Lynntech and Southern Methodist University (SMU) Earth Sciences propose to leverage deep learning plus data resources to develop a tool useful for enhancing Interferometric Synthetic Aperture Radar (InSAR) interferograms. InSAR interferogram stacks with available ground truth of the phase due to ground deformation will be used to train a generative model that can be applied to other datasets. Automated spatial–temporal analysis of InSAR stacks to yield a high fidelity estimate of surface deformation remains as a challenging problem. Spatio-temporal analysis tools for InSAR stack processing already exist on various platform, however are mainly the purview of researchers. With the advent of both increased quantity and quality of InSAR sources there is a dual need to (1) handle the big data problem of very fast revisit InSAR that covers the entire globe, and (2) make products more accessible to decision makers and industry. Existing methods and tools used by earth scientists to detect and mitigate the atmospheric anomaly that effects the time of flight of backscattered radar generally yield results with compromised fidelity and often require further interpretation or, if possible, correction that involves heuristics or incompletely modeled dependencies. Instead we will minimize multiple loss functions, inferred from the statistical properties of the training set, to train a generative network to reconstruct the deformation map without the atmospheric effect with high fidelity. The input would consist at least of the stack of raw interferograms and an initial estimate of the deformation map (done with new or existing tools) and will be modular to be able incorporate other information, e.g. weather data. The proposed work includes the development of a Deep learning Enhanced Fidelity InSAR Toolkit (DEFIT) that will be trained and tested on relevant datasets. This can be used for the development of new tools or to augment capabilities of existing tools.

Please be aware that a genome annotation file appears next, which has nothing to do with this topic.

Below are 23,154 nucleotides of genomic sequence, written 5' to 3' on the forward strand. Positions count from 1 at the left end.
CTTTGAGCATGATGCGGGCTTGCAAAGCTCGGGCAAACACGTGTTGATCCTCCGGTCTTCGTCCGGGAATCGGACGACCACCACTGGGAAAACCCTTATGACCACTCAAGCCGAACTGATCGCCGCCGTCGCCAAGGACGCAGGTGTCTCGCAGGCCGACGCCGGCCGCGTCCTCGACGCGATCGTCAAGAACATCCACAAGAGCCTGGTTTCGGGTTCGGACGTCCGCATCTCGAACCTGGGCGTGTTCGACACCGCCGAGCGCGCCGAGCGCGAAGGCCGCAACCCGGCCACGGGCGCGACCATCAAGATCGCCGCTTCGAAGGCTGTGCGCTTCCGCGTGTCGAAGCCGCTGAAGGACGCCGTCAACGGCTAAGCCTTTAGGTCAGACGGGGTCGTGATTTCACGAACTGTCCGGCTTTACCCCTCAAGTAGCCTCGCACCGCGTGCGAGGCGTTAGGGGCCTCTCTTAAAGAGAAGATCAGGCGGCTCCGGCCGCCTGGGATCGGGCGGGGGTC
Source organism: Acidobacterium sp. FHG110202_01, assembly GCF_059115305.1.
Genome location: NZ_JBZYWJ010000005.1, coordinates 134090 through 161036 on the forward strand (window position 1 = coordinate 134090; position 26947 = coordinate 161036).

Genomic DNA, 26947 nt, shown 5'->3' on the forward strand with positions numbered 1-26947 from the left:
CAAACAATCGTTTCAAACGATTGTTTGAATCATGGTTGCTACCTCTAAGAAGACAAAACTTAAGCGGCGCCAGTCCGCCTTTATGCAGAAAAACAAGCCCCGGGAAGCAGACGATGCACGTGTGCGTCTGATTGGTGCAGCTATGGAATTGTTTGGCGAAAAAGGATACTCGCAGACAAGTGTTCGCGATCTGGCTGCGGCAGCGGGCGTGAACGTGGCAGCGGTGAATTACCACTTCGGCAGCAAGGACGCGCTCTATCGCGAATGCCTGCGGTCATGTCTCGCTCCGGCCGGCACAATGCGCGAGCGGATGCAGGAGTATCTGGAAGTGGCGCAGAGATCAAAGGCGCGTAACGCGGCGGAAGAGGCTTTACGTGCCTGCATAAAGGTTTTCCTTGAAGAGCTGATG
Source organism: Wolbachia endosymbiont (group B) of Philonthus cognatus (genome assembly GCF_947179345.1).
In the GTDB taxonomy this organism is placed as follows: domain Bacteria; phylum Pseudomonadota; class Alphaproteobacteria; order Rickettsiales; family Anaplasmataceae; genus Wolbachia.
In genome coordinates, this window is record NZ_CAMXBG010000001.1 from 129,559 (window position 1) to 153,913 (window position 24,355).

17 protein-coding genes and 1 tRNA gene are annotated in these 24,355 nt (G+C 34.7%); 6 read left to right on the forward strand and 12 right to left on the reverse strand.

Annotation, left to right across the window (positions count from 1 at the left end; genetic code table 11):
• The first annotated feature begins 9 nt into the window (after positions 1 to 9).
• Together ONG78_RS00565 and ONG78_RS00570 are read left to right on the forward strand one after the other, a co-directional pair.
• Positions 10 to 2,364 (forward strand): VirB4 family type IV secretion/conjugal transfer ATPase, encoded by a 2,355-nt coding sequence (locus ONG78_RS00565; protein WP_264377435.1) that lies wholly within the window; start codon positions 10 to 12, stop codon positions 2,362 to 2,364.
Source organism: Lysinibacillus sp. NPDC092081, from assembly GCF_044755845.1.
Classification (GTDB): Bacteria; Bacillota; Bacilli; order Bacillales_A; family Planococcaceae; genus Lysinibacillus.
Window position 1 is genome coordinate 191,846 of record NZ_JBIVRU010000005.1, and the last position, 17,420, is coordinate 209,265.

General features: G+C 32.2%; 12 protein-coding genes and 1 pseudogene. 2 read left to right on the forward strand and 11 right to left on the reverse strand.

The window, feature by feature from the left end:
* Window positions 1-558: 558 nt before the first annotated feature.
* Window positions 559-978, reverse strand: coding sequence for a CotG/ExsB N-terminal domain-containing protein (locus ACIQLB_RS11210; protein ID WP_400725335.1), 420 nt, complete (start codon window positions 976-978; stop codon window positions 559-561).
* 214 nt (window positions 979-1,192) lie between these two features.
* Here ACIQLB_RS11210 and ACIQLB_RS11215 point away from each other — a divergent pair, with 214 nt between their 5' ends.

This technology would be useful for many Earth science and meteorological oriented NASA missions involving changes in terrain, biomass, weather and climate. Dynamic digital elevation models can be produced and updated daily allowing for near real-time surface level monitoring. This has applications in climate science. Also high fidelity spatio-temporal analysis of fast revisit InSAR data to track changes in the Earth’s surface and atmosphere would help in the zenith dry delay correction of GPS signals.
The DOD wants improved remote sensing capabilities for surveillance and monitoring missions. Private sector use of InSAR imagery for a wide range of decision-making applications, such as regularly monitoring changes in the ground useful for disaster prediction and recovery (e.g. landslides), evaluating the settling of infrastructure, preventing property damage, land management, and nowcasting.